Book Club: The Opposite of Loneliness by Marina Keegan

From tragedy comes an opportunity to inspire.

The Opposite of Loneliness | Paper Clips by Maggie de Barra

The story of Marina Keegan is tragic and heartbreaking. Marina died five days after graduating from Yale, while driving home with her boyfriend. Her boyfriend fell asleep at the wheel. He walked away, she died. In an effort to preserve her memory, her parents, friends, and teachers collected pieces of her writing from class assignments and school newspaper articles. They are compiled in a collection of short stories and essays, The Opposite of Loneliness.

Where were you five days after graduating from university? Or college, or high school? You were probably surrounded by friends and family, flooded with a sense of relief after completing such a milestone, enjoying the best summer of your life, and ready to celebrate from now to eternity. Can you imagine such a cruel world? To be ripped away at the ultimate peak of your life so far.

The first half of the book features a series of short stories. I preferred the collection of personal essays in the second half. I think Marina, as a person – who she was and who she could have been, is more interesting than the terrible circumstances surrounding her death which has unfortunately overshadowed her talent and her work. I feel that her voice comes through in the essays. It’s almost like she slips out of the pages to have a conversation with you, about her Celiac disease and trouble with gluten, her memories about the beached whales, or her recent travels abroad. Marina’s story is more compelling than most of the book, and I couldn’t help but mourn the lost opportunities and potential that we will never get the pleasure to experience again. Through her essays, she lives on.

My favourite essay is Even Artichokes Have Doubts published in the Yale Daily News in September of 2011. It showcases the feelings all seniors and new grads have from time to time. Wondering if what we’re doing is really worthwhile or if we will leave an impact on the earth when we’re gone and whether any of it matters anyway because one day the sun will die and we will all wither away. Marina wrote a lot about the impact of death and our own mortality. It’s ironic, but she mused about her legacy and impact without ever believing that her time would be cut short.

Marina lived with a full heart and open eyes. She lived with passion and determination. These should be the things to remember about her life and this should be her legacy.

And above all, to remember that we should treasure every moment and take each and every opportunity that comes our way. Every day is a new day, and every day could be your last.

Book Club: The Girl on the Train by Paula Hawkins

Now, with discussion questions.

The Girl on the Train

I was responsible for leading the Book Club discussion this month. We had chosen The Girl on the Train by Paula Hawkins. The marketing for this book was insane. There were posters all over the GO train, subways and buses. It must have worked well, because as of now, it’s still on the NYT Best Sellers List. We had to see what all the fuss was about.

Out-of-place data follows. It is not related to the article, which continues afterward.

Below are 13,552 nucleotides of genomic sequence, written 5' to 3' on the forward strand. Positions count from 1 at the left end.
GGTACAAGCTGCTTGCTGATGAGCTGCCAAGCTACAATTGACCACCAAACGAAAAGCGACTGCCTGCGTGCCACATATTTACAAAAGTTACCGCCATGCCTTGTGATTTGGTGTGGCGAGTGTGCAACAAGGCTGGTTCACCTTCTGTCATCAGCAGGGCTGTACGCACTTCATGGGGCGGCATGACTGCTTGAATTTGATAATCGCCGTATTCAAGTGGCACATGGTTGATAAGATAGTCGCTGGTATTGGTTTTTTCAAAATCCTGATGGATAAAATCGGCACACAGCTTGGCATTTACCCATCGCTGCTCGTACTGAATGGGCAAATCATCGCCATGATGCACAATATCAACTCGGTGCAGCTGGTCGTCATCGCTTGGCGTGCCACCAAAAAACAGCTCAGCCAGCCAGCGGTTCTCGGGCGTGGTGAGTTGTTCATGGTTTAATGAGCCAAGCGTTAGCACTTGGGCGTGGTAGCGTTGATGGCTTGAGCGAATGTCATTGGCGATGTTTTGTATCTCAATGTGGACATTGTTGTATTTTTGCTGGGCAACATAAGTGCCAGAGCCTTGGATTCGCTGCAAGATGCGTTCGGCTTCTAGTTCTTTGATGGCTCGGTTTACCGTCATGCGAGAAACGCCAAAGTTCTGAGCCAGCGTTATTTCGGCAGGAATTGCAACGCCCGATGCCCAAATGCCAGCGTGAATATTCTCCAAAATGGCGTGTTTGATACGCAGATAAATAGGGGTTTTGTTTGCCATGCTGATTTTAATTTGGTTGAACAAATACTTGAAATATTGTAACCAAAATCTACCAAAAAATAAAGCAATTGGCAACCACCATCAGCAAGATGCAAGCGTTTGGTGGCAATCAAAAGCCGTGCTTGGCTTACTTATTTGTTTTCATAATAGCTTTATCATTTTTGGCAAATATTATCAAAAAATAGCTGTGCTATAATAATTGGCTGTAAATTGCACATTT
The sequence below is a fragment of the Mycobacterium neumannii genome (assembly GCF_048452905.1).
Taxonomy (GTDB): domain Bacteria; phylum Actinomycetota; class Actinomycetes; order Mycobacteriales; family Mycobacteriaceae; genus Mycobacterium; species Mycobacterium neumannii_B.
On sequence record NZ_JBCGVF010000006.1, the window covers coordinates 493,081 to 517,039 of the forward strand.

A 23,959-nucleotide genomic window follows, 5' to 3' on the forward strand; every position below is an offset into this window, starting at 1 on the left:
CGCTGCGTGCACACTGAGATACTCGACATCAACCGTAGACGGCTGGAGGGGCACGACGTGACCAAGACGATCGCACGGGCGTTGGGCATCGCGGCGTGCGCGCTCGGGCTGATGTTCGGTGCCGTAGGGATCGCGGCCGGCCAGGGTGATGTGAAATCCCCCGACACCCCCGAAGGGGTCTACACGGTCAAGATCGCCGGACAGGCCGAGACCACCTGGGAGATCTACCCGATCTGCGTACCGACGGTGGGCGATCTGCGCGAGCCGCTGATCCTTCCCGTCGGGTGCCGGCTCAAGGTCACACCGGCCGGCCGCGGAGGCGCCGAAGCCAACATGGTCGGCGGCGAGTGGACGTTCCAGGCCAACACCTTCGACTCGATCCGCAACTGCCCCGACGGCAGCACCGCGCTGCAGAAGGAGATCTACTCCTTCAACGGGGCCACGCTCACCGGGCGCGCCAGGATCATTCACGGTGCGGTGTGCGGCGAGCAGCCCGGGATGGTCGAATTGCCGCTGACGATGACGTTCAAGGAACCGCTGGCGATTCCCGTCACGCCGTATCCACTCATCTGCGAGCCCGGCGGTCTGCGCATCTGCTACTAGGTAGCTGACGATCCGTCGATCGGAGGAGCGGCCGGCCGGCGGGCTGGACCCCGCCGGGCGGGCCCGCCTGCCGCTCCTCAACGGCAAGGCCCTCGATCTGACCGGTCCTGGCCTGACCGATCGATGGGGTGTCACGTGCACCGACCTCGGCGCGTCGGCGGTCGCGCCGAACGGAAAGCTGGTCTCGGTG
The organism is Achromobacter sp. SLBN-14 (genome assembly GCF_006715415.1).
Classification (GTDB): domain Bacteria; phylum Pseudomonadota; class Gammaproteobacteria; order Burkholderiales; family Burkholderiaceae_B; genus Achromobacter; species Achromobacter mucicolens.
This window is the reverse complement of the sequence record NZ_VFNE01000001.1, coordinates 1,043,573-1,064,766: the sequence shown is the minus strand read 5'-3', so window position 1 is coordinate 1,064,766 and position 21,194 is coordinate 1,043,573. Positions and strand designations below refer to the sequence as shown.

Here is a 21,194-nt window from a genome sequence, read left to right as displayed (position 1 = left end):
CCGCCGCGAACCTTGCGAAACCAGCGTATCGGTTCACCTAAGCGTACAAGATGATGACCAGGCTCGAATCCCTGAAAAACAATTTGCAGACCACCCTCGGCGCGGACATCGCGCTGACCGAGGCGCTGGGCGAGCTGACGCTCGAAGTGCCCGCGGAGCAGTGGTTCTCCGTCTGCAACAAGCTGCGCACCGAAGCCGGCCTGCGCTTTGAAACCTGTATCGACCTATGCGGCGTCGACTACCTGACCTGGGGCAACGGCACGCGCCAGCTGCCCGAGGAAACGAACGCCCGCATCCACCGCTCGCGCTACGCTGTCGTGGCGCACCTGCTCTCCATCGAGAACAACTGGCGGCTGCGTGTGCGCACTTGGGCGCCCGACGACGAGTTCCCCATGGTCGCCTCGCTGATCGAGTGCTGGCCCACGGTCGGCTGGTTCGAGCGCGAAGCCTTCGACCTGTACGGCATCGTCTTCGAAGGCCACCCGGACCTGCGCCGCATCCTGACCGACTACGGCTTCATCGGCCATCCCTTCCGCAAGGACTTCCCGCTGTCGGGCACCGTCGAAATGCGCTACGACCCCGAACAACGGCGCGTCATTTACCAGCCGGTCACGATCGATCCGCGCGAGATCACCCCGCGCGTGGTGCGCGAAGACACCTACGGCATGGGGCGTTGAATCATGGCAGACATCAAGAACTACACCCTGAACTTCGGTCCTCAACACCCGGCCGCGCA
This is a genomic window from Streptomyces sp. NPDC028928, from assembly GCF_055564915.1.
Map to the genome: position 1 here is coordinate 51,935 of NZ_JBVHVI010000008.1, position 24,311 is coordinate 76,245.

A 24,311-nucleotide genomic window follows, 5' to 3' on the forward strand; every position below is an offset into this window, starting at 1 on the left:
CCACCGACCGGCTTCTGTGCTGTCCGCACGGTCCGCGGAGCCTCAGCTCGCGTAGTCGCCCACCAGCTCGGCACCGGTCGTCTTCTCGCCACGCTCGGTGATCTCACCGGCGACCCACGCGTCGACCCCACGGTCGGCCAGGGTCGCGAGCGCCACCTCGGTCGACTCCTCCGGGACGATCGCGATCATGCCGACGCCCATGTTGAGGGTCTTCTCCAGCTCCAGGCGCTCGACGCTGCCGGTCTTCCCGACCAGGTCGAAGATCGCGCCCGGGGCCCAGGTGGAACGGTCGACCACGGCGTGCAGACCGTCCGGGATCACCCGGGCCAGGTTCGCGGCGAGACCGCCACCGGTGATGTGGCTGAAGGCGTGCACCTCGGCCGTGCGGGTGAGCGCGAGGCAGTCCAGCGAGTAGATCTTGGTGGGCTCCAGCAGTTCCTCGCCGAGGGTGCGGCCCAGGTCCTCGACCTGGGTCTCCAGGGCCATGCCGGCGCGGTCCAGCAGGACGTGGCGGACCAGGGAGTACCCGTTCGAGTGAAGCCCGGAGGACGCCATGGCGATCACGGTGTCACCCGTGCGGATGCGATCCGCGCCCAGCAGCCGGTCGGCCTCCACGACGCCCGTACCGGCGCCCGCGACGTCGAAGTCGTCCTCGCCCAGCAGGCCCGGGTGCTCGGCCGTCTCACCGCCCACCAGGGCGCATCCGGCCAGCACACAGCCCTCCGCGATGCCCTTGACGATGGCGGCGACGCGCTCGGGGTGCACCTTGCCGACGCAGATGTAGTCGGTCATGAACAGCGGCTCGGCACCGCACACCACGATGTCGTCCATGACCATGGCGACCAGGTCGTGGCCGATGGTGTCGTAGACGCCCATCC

Overall, I thought it was an entertaining book. I don’t love modern fiction, and I am not really into the Thriller/Mystery genre, but I really enjoyed this book. It is a great book club selection and an easy read and I would recommend it. I also heard that they’re going to make a movie based on the book starring Emily Blunt, so pick it up now before they re-print the cover with the movie poster.

I had to craft some discussion questions for the group. Please feel free to use these, or modify them to suit your own book club. Obviously, there are spoilers.

The Girl on the Train
Book Club Discussion Questions

1. At first, I didn’t realize that Rachel was an alcoholic. Commuter trains are very common in the UK and I was unsure of the rules. I assumed she was in the dining cart on a VIA Rail train. It took a few pages to realize that she was on the equivalent of a GO Train and constantly drinking – which was a huge red flag. My first impression was that she was a huge loser, and that she was the probably the bad guy, but as the novel went on, I realized that she maybe wasn’t the worst character, and that there were characters who were much worse than her. What was your initial impression of Rachel, and how did it change throughout the course of the novel?
2. One of my favourite novel elements is an unreliable narrator. A narrator who lies to the reader, or who doesn’t tell the whole truth, or whose bias is so strong that it alters how the story is presented. Rachel, as an alcoholic, is unreliable because she has blackout periods and her memories are cloudy. One element of a mystery or a thriller is that we as readers do not know the full story and the author will leave us clues along the way. In this instance, we are especially kept in the dark because what little we do know about the story based on Rachel’s memory is hazy. Rachel is as frustrated as we are because she can’t remember any details. Did you feel that this quality as a narrator increased the mystery/thriller element of the story? How would the story have been different if Rachel was 100 per cent coherent at all times?